Their back legs are strong, muscular and broad. Feet are well rounded, nicely padded and quite cat-like. Tails are moderately long which adds to the overall balanced look of these terriers being thicker at the base before it tapers to the tip. Dogs carry their tails straight and quite gaily when they are excited or alert.
When it comes to their coat, the Norwich Terrier boasts a double coat with the topcoat being wiry, hard, straight and close lying whereas their undercoat is softer and much denser. The hair on a dog's neck is longer and rougher forming a ruff that frames the face. The hair on their head, ears is shorter and smooth, but dogs have eyebrows and whiskers. The accepted breed colours are as follows:
Affectionate, active, intelligent and courageous, the Norwich Terrier is known to be a very good choice as a family pet. These little dogs get on with everyone, including children and other animals with no problems whatsoever which is especially true of dogs that have been well socialised from a young age. With this said, the Norwich Terrier has a tendency to be a little bit suspicious of strangers and new situations, although they would rarely show any sort of aggressive behaviour towards anyone they did not know, preferring to just keep their distance rather than get up close.
Because they are so intelligent, these terriers need as much mental stimulation and exercise as possible on a daily basis otherwise boredom might quickly set in and when a Norwich Terrier feels bored, they find new ways to entertain and amuse themselves which often results in them developing some unwanted and destructive behaviours around the home which includes digging and excessive barking
Norwich Terriers are known for their intelligence and the fact they love to please. However, like a lot of other terriers, they can be a little wilful when they want to be which can make training them a bit of a challenge. As such, their training has to start as early as possible and it has to be consistent for dogs to respond well to any commands they are given.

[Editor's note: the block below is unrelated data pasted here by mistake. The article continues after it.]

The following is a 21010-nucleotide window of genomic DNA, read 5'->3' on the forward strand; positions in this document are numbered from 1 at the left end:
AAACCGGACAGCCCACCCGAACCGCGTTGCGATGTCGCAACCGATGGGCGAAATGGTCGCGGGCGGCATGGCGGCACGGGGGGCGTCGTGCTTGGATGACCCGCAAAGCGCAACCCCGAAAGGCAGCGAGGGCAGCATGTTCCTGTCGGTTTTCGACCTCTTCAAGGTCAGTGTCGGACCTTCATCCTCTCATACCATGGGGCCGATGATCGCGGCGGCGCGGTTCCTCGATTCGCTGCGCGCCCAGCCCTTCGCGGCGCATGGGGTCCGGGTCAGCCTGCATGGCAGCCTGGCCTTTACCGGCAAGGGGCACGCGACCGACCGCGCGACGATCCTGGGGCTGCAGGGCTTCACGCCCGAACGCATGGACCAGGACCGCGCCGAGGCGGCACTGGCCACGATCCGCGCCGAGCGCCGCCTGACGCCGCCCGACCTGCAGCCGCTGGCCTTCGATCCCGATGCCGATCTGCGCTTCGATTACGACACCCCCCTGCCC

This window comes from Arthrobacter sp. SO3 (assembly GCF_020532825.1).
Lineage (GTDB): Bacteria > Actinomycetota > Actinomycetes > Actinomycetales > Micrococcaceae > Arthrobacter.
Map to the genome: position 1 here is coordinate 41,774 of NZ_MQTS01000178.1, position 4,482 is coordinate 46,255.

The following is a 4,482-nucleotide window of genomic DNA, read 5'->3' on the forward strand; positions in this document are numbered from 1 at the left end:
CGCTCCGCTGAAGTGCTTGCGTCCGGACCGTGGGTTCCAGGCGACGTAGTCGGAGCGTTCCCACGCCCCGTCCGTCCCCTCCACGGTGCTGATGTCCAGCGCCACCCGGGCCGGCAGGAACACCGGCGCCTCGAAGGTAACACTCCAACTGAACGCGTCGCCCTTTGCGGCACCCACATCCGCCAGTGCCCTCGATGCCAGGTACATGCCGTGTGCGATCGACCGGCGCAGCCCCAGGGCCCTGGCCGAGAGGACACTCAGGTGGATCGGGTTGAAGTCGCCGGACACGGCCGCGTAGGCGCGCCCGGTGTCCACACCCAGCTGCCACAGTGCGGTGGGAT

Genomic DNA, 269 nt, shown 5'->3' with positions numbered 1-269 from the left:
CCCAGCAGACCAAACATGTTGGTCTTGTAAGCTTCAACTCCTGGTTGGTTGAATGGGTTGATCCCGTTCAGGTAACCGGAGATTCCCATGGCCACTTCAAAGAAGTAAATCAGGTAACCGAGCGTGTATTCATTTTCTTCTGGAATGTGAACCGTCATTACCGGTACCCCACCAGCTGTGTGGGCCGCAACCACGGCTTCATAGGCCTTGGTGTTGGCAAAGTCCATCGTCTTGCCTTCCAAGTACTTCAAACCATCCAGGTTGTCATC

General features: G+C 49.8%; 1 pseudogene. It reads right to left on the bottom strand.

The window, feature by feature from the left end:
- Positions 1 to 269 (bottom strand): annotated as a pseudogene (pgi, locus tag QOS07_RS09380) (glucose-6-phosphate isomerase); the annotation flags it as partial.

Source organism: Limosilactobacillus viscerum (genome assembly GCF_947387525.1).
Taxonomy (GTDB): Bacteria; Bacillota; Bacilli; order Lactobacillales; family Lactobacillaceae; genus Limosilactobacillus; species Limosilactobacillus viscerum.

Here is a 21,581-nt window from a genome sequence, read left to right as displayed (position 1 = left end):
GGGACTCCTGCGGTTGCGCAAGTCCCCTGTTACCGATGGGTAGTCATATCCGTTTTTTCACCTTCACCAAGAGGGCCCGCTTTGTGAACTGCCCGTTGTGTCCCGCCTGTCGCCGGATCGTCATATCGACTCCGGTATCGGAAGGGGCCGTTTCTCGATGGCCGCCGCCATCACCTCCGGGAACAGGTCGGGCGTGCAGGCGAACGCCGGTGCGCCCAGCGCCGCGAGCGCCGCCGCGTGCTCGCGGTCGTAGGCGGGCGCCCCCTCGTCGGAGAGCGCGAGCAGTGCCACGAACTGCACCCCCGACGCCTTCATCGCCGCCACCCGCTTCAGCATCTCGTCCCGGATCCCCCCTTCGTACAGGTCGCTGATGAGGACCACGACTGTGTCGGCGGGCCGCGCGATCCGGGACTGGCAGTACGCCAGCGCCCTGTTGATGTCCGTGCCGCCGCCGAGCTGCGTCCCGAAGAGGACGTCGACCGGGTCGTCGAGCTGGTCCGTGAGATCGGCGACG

Being quite sensitive by nature, the Norwich Terrier does not respond well to any sort of harsh correction or heavy handed training methods. They do answer well to positive reinforcement and will look to their owners for guidance and direction as long as they know their place in the pack and who is alpha dog in a household for them to be truly obedient dogs.
There have been reports of Norwich Terriers being difficult to housetrain, but with perseverance and a lot of understanding, they can be taught to do their business outside, it may just take a little longer than with other breeds.
Norwich Terriers are very outgoing and affectionate dogs by nature and as such they get on well with children. However, because they can be a little boisterous at times, especially when they are still puppies any interaction between children and a dog should be supervised by an adult to ensure playtime does not get too rough.